Several countries including the United States have already declared such zones. The response of the Japanese and Russians has been to launch a new offensive in their fishing operations to gain "traditional rights" in areas that will come within the planned 200 mile zones. More subtle pressures to subvert the planned 200-mile zones are being tried as Jim Campbell, the General Manager of the NZ Fishing Industry Board has warned:
Look at the developing nations," he says, "They are pushed into a position by people who are technologically superior, financially equipped, with access to markets, whereby they are giving away their resources because they do have have the means to assess and then develop them.
"We need an interim period specified by the Law of the Sea Conference so that small coastal states are not forced to allow exploitation by others. We need assistance through FAO (the UN Food and Agriculture Organisation) to assist and guide little nations like New Zealand and Fiji to assess our resources." (Evening Post 19/2/76).
The proposals of the Law of the Sea Conference are part of the total move by third world countries for a new economic order. One aspect of this is removing the ability of imperialist powers to exploit without restriction raw materials found in other countries.
"Many people infer that the 200-mile zone is going to give us a whole new resource but I believe it is only giving us back" (read 'from the imperialists)" the right to manage, control and exploit the resource that I feel is rightly ours".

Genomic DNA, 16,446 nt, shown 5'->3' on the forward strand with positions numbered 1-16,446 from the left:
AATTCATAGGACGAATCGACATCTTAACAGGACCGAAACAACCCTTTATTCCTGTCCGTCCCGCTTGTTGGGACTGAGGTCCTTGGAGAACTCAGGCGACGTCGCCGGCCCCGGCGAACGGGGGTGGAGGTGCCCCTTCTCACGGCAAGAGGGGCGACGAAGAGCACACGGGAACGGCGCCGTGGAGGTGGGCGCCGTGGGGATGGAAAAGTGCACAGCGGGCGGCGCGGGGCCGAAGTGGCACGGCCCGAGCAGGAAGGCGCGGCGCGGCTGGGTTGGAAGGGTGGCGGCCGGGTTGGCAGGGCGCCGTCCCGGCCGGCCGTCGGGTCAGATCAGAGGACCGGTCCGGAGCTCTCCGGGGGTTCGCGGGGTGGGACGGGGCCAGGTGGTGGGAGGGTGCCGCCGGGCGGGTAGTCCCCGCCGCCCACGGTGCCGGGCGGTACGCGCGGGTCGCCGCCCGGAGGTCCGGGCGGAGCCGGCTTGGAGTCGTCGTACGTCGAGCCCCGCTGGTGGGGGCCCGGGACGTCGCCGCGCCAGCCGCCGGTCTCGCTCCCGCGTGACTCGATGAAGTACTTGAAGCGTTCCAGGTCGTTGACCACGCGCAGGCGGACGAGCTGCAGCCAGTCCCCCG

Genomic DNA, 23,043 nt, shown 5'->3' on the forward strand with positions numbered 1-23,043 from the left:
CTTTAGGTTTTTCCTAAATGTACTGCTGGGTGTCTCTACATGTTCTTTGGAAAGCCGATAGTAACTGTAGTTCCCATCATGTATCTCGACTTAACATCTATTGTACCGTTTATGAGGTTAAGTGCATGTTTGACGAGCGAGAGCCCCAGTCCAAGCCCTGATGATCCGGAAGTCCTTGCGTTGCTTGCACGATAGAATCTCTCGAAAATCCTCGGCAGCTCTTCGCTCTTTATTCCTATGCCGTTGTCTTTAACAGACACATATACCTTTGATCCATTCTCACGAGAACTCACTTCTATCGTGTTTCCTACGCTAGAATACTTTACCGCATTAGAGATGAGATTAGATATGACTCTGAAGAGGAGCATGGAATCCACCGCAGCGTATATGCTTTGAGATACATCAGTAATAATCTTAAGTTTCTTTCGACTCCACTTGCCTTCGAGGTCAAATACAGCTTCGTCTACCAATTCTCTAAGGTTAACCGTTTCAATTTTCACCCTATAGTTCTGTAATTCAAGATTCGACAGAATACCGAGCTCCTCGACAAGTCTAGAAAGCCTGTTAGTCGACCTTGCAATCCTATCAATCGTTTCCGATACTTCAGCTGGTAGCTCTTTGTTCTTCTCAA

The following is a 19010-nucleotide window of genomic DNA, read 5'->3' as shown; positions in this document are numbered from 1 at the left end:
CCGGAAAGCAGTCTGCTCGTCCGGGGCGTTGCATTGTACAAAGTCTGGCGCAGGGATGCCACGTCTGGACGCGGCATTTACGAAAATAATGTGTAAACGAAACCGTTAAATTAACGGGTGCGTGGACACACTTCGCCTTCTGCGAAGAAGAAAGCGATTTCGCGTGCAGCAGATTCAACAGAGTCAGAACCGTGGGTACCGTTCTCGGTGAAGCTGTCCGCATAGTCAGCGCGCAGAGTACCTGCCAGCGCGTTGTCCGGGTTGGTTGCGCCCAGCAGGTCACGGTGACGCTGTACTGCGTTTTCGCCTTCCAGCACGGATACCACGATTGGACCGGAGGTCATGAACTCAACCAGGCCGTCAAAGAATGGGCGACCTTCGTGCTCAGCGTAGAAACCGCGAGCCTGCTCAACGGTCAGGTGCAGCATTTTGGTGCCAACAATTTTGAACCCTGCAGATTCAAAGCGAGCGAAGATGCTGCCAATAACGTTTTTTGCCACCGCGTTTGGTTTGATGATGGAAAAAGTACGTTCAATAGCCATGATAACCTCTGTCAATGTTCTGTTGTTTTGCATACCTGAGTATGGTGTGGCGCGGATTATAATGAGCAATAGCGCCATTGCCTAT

The Law of the Sea and New Zealand
With the proposed extension of a fisheries management zone to 200 miles New Zealand would have the fourth largest fishing zone in the world - some 1,409,500 square miles.
However, the possibility of the establishment of such a zone is being treated in a totally cavalier manner by the present government.
The Secretary of Defence Mr John Robertson has pointed out that New Zealand is "woefully unprepared" for the establishment of the zone and called for action now to decide policy. His call has been echoed throughout the New Zealand fishing industry. The government response has been as hard to find as was Parliament in the first six months of this year.
On the two main problems facing a depressed industry: (i) the need for capital investment and (ii) the problem of foreign exploitation of fish stocks, the government has advised the industry to: (1) "Think Big" (Mr Maclntyre, Minister of Agriculture and fisheries 9/6/76) and (2) is busy arranging joint-stock companies with foreign fishing nations, is busy bartering off assessed fish stocks for questionable assurances on markets for agricultural produce, is busy putting off the date of establishing a 200 mile zone, is not so busy in building up a patrol force capable of properly policing a 200-mile zone, and has got its feet up and is snoring while the Question of immediate steps to control and restrict foreign fishing activity before the establishment of a 200 mile zone passes it by.
Action Needed Now
The only spark of action from the government was the announcement in the budget of a tax on foreign fishing vessels which visit New Zealand ports. But the government has made it plain (in answer to questions in Parliament) that this is a purely fiscal measure and is not protective or conservational in character. In fact the big two, the USSR and Japan, are both capable of operating independently of port facilities and will be unaffected by the measure.
The willingness of the government to join the third world countries in their struggle for control of their national resources will be reflected in its attitude to the planned 200 mile zone. At the moment it is avoiding the hard decisions. It is shooting at Taiwanese intruders but taking no action against worse intrusions of our territorial waters by Russian and Japanese vessels. Time is running out.
"Our administrators now as never before will have to justify the wisdom of their decisions, not only to themselves but to the people of New Zealand. A considerable depth of interest and concern in this matter is evident among the public, and woebetide the authors of any decisions that are not patriotic and just." P.J. Stevens, President, Wellington Trawlermens Association, Commercial Fishing, August 1976).